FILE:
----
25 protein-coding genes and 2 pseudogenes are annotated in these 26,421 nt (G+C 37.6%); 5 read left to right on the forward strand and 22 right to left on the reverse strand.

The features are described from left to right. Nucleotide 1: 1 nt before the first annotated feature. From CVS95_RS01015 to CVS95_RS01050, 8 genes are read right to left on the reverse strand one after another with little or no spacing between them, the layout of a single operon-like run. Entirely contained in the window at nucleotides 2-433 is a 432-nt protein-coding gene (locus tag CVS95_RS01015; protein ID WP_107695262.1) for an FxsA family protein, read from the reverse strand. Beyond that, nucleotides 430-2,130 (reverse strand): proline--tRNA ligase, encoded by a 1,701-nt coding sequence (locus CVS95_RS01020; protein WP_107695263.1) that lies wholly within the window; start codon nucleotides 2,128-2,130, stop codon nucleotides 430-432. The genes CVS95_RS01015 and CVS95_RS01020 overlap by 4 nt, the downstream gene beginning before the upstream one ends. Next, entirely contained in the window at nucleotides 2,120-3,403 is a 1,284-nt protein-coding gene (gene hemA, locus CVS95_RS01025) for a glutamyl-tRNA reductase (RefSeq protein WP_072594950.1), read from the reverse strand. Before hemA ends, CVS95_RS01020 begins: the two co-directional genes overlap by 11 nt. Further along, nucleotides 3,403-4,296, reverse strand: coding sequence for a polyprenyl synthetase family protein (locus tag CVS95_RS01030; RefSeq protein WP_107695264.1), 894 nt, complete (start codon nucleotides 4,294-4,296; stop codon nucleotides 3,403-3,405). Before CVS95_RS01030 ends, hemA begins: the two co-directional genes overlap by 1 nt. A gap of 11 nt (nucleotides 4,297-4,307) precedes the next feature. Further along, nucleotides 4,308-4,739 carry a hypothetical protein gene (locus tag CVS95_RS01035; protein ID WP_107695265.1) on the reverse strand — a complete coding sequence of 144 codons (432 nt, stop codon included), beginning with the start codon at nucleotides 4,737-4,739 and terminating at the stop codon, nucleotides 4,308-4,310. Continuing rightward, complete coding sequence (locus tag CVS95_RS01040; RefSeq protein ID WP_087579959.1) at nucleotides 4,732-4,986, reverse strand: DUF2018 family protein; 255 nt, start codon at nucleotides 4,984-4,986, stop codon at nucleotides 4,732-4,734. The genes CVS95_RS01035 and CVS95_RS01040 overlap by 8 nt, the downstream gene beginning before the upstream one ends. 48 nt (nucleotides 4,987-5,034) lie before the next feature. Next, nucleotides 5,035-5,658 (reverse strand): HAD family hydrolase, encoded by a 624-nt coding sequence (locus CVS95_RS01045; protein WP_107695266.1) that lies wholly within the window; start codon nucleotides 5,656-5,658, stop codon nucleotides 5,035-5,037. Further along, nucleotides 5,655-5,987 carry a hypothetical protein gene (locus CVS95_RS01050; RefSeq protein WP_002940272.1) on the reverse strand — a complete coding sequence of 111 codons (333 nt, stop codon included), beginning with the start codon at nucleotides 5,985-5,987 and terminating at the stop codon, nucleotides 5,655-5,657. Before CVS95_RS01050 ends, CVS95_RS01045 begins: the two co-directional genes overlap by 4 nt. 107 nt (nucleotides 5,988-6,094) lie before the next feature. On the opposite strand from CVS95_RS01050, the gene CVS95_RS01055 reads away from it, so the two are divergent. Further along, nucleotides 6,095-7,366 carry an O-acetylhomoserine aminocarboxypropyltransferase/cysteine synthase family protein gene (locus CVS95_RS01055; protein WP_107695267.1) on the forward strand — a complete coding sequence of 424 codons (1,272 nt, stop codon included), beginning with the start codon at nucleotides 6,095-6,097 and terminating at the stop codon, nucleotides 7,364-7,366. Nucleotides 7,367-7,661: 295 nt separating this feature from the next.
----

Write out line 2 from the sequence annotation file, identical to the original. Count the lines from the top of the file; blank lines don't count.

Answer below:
The features are described from left to right. Nucleotide 1: 1 nt before the first annotated feature. From CVS95_RS01015 to CVS95_RS01050, 8 genes are read right to left on the reverse strand one after another with little or no spacing between them, the layout of a single operon-like run. Entirely contained in the window at nucleotides 2-433 is a 432-nt protein-coding gene (locus tag CVS95_RS01015; protein ID WP_107695262.1) for an FxsA family protein, read from the reverse strand. Beyond that, nucleotides 430-2,130 (reverse strand): proline--tRNA ligase, encoded by a 1,701-nt coding sequence (locus CVS95_RS01020; protein WP_107695263.1) that lies wholly within the window; start codon nucleotides 2,128-2,130, stop codon nucleotides 430-432. The genes CVS95_RS01015 and CVS95_RS01020 overlap by 4 nt, the downstream gene beginning before the upstream one ends. Next, entirely contained in the window at nucleotides 2,120-3,403 is a 1,284-nt protein-coding gene (gene hemA, locus CVS95_RS01025) for a glutamyl-tRNA reductase (RefSeq protein WP_072594950.1), read from the reverse strand. Before hemA ends, CVS95_RS01020 begins: the two co-directional genes overlap by 11 nt. Further along, nucleotides 3,403-4,296, reverse strand: coding sequence for a polyprenyl synthetase family protein (locus tag CVS95_RS01030; RefSeq protein WP_107695264.1), 894 nt, complete (start codon nucleotides 4,294-4,296; stop codon nucleotides 3,403-3,405). Before CVS95_RS01030 ends, hemA begins: the two co-directional genes overlap by 1 nt. A gap of 11 nt (nucleotides 4,297-4,307) precedes the next feature. Further along, nucleotides 4,308-4,739 carry a hypothetical protein gene (locus tag CVS95_RS01035; protein ID WP_107695265.1) on the reverse strand — a complete coding sequence of 144 codons (432 nt, stop codon included), beginning with the start codon at nucleotides 4,737-4,739 and terminating at the stop codon, nucleotides 4,308-4,310. Continuing rightward, complete coding sequence (locus tag CVS95_RS01040; RefSeq protein ID WP_087579959.1) at nucleotides 4,732-4,986, reverse strand: DUF2018 family protein; 255 nt, start codon at nucleotides 4,984-4,986, stop codon at nucleotides 4,732-4,734. The genes CVS95_RS01035 and CVS95_RS01040 overlap by 8 nt, the downstream gene beginning before the upstream one ends. 48 nt (nucleotides 4,987-5,034) lie before the next feature. Next, nucleotides 5,035-5,658 (reverse strand): HAD family hydrolase, encoded by a 624-nt coding sequence (locus CVS95_RS01045; protein WP_107695266.1) that lies wholly within the window; start codon nucleotides 5,656-5,658, stop codon nucleotides 5,035-5,037. Further along, nucleotides 5,655-5,987 carry a hypothetical protein gene (locus CVS95_RS01050; RefSeq protein WP_002940272.1) on the reverse strand — a complete coding sequence of 111 codons (333 nt, stop codon included), beginning with the start codon at nucleotides 5,985-5,987 and terminating at the stop codon, nucleotides 5,655-5,657. Before CVS95_RS01050 ends, CVS95_RS01045 begins: the two co-directional genes overlap by 4 nt. 107 nt (nucleotides 5,988-6,094) lie before the next feature. On the opposite strand from CVS95_RS01050, the gene CVS95_RS01055 reads away from it, so the two are divergent. Further along, nucleotides 6,095-7,366 carry an O-acetylhomoserine aminocarboxypropyltransferase/cysteine synthase family protein gene (locus CVS95_RS01055; protein WP_107695267.1) on the forward strand — a complete coding sequence of 424 codons (1,272 nt, stop codon included), beginning with the start codon at nucleotides 6,095-6,097 and terminating at the stop codon, nucleotides 7,364-7,366. Nucleotides 7,367-7,661: 295 nt separating this feature from the next.